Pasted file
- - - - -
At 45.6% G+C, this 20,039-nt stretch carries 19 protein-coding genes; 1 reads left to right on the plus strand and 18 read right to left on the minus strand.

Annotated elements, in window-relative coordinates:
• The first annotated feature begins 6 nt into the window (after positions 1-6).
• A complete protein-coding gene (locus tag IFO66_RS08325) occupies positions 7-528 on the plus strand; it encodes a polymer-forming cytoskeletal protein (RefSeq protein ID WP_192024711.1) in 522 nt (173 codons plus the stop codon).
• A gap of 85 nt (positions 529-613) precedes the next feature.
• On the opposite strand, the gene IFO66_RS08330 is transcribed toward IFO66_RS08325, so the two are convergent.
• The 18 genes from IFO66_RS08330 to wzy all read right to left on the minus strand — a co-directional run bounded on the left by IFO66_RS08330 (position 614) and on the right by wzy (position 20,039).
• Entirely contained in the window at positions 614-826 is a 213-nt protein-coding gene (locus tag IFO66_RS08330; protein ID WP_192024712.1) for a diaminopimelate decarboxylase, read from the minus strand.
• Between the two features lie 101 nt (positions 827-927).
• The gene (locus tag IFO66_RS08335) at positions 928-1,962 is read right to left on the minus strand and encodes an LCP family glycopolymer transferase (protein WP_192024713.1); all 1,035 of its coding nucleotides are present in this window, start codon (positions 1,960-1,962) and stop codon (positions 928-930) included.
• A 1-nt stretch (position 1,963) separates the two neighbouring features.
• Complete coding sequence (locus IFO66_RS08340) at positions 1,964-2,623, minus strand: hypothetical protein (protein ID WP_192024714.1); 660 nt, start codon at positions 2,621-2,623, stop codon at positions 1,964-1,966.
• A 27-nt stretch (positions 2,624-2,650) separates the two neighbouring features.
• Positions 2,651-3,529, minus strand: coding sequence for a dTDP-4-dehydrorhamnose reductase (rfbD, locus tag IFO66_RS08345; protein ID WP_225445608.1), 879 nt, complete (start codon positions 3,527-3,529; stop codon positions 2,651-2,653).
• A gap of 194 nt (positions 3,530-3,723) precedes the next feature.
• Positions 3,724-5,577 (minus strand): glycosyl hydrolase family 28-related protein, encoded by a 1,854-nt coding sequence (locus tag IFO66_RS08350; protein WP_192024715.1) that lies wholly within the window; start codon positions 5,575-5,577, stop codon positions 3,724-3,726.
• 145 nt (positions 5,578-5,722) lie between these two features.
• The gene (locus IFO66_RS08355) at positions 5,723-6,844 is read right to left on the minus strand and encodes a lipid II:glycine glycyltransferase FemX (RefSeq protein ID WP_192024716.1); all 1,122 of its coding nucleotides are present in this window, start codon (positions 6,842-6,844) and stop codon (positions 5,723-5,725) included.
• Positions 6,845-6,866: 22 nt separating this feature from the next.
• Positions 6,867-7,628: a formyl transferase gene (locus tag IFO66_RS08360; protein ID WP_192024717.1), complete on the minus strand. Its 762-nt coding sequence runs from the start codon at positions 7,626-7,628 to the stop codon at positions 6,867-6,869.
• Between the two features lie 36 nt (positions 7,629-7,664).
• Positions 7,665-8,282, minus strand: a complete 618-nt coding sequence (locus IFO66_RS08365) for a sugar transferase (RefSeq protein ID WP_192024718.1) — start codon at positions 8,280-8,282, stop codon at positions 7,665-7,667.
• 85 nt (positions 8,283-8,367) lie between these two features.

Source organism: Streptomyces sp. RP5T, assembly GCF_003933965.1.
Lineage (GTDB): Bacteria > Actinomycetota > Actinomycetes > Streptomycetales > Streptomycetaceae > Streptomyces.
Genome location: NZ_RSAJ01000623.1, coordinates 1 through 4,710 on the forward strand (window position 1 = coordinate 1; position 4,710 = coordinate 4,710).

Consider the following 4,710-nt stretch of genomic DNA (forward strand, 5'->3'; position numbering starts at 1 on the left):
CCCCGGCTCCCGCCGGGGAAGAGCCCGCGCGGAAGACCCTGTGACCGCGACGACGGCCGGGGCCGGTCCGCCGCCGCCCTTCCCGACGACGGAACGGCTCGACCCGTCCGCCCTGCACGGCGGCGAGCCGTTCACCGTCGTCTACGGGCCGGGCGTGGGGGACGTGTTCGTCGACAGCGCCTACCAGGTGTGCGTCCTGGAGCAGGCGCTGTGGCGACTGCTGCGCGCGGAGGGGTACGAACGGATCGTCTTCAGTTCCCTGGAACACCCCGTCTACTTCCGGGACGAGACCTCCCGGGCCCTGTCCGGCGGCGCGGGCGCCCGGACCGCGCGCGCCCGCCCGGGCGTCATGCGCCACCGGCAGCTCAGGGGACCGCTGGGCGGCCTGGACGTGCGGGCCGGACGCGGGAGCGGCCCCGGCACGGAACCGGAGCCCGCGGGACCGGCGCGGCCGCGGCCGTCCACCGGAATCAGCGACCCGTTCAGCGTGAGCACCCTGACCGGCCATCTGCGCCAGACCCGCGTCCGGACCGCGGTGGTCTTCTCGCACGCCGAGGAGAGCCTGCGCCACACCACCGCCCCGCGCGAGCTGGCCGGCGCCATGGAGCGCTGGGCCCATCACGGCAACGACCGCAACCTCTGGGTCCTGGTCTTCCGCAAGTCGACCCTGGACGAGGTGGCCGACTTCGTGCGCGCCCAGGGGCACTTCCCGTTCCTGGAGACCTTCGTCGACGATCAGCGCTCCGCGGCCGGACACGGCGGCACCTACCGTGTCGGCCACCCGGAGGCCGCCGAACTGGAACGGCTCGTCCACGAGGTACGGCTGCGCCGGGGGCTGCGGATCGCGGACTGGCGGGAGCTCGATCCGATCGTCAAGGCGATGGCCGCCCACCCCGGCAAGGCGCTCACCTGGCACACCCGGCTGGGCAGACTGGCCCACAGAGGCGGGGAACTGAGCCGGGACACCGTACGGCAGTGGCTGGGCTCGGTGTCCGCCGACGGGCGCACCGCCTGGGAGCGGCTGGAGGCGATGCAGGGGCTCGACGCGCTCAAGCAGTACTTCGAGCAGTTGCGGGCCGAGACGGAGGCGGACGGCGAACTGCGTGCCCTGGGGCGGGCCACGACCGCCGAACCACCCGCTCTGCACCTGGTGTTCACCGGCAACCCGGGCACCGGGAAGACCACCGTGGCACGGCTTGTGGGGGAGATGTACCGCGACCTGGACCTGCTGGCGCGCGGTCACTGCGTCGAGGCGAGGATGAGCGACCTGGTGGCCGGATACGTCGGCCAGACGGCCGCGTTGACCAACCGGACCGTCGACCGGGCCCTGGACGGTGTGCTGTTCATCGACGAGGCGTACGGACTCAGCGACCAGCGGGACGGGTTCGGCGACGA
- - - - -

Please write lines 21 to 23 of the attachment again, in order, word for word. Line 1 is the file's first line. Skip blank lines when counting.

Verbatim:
• Between the two features lie 36 nt (positions 7,629-7,664).
• Positions 7,665-8,282, minus strand: a complete 618-nt coding sequence (locus IFO66_RS08365) for a sugar transferase (RefSeq protein ID WP_192024718.1) — start codon at positions 8,280-8,282, stop codon at positions 7,665-7,667.
• 85 nt (positions 8,283-8,367) lie between these two features.